Based on events of the last 36 hours, I have been leaked a few very interesting pieces of information regarding the upcoming HP Microserver G8 which is due for release very soon. It seems that not everyone within HP and their contractors are happy with the way that HP has handled the leak on specifications yesterday.
Within the community, possibly the second most asked question by Microsavants is “Will the new G8 support more than 8GB of RAM?”
This question has been asked relentlessly in fora all over the intertubes. While the G7 range of Microservers officially supported a maximum 8Gb of 1333Mz DDR3 unbuffered ECC RAM, there was certain RAM modules which were compatible ‘enough’ so that 16GB of RAM was detected on boot, and a fantastic database of working modules was maintained on the Microserver Wikia page. While most of the Microserver units seemed to work okay, there were just some that would never see 16GB and would only detect and use 8GB of RAM.
For most ESXi users, the difference between having 8GB or 16GB usable was around 4-5 Virtual machines per box on 8GB, or 10-12 virtual machines if you could get 16GB working. In a virtualisation sense, the difference is huge.
So in the last 24 hours, we have been lucky enough to receive the Microserver G8 System Diagram from an internal HP source. While there is more to this diagram, we are only publishing a small amount of it in case of traceability and to protect our source.
As you can see, there will be two memory channels off the integrated Intel CPU memory controller each running a single DDR3 slot on the motherboard for a total of two RAM slots. The G8 Microserver maintains the G7 support of 1300Mhz DDR3 in either normal desktop SDRAM or unbuffered ECC. The G8 increases the memory speeds to 1600Mhz, and takes official memory capacity to 16GB.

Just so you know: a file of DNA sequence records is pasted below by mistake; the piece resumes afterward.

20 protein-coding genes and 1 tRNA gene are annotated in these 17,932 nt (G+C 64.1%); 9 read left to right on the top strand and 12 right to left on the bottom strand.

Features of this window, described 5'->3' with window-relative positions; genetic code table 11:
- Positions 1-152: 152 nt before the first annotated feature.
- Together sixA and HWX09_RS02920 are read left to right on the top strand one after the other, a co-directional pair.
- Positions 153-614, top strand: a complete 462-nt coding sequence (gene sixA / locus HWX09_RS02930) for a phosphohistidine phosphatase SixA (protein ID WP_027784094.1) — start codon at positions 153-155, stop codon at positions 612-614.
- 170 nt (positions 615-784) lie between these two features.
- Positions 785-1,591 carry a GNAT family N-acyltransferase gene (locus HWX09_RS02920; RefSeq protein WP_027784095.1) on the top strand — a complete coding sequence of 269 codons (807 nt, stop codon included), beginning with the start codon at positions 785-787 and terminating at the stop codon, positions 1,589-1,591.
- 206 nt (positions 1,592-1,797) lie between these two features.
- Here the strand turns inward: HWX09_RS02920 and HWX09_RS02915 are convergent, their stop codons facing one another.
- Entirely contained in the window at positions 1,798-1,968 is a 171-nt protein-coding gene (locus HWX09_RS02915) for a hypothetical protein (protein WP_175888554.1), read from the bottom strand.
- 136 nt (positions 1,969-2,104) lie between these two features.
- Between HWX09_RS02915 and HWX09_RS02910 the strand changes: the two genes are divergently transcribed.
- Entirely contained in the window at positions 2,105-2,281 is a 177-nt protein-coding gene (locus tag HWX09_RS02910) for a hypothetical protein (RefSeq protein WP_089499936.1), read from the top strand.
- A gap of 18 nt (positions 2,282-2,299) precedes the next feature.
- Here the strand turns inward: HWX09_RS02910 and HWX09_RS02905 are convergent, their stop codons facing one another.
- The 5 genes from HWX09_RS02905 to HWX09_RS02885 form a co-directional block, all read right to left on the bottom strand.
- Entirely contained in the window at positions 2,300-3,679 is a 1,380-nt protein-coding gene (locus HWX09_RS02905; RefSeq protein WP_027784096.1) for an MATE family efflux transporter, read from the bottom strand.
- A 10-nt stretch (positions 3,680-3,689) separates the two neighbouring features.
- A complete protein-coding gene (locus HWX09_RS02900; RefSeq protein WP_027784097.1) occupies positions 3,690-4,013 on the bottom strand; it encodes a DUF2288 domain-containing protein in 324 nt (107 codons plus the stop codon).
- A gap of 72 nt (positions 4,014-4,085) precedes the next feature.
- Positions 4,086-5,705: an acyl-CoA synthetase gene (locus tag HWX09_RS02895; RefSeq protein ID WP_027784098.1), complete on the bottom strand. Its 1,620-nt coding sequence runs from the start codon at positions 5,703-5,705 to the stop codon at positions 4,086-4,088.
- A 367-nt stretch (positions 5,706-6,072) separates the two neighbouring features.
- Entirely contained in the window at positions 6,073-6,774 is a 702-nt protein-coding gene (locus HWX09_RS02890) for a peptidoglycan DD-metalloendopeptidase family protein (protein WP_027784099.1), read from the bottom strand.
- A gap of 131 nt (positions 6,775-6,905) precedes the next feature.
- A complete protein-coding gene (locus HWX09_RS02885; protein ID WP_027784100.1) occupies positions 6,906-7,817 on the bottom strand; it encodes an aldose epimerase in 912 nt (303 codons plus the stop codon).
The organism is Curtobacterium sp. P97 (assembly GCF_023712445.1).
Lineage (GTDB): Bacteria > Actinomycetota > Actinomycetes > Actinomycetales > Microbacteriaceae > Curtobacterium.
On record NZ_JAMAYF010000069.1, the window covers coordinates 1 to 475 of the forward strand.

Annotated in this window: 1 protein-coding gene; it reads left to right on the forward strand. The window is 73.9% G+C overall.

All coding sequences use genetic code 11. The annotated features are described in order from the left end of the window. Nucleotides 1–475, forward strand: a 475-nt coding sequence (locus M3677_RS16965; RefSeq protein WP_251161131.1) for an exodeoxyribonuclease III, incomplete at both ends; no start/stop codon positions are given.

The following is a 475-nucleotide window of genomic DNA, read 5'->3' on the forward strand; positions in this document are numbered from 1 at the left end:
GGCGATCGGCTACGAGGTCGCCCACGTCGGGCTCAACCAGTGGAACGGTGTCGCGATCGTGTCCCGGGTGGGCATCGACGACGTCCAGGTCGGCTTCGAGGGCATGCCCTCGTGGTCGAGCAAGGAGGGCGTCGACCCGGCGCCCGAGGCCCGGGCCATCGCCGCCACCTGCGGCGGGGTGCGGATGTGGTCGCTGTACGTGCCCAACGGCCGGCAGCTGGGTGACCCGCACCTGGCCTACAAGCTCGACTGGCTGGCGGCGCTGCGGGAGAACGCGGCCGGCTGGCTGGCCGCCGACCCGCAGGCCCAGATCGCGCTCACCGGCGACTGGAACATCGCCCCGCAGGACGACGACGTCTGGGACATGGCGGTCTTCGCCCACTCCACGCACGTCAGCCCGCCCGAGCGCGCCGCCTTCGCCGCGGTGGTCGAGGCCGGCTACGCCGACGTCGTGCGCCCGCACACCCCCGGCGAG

This is excellent news, those upgrading will be able to transfer their previous 16GB kits into the new G8 units, on the proviso that they have enough physical clearance between other components in the new model. Those that purchased the 16GB 1333Mhz ECC kits from Kingston or Crucial should see a straight swap with zero issues.
Of course, until we get the new units in our hands we cannot test and see if 32GB of memory in the unit would work. That said, remembering that since this is a relatively cheap machine to purchase, the idea of buying 16GB DDR3 ECC DIMMs seems rather expensive as these are most definitely a enterprise server part and commands a premium price.
In any case 16GB is supported, which for some will be comforting and a bonus if their G7 never quite got to 16GB. For others it will be a disappointment as it is no real improvement on their G7. Put your comments below!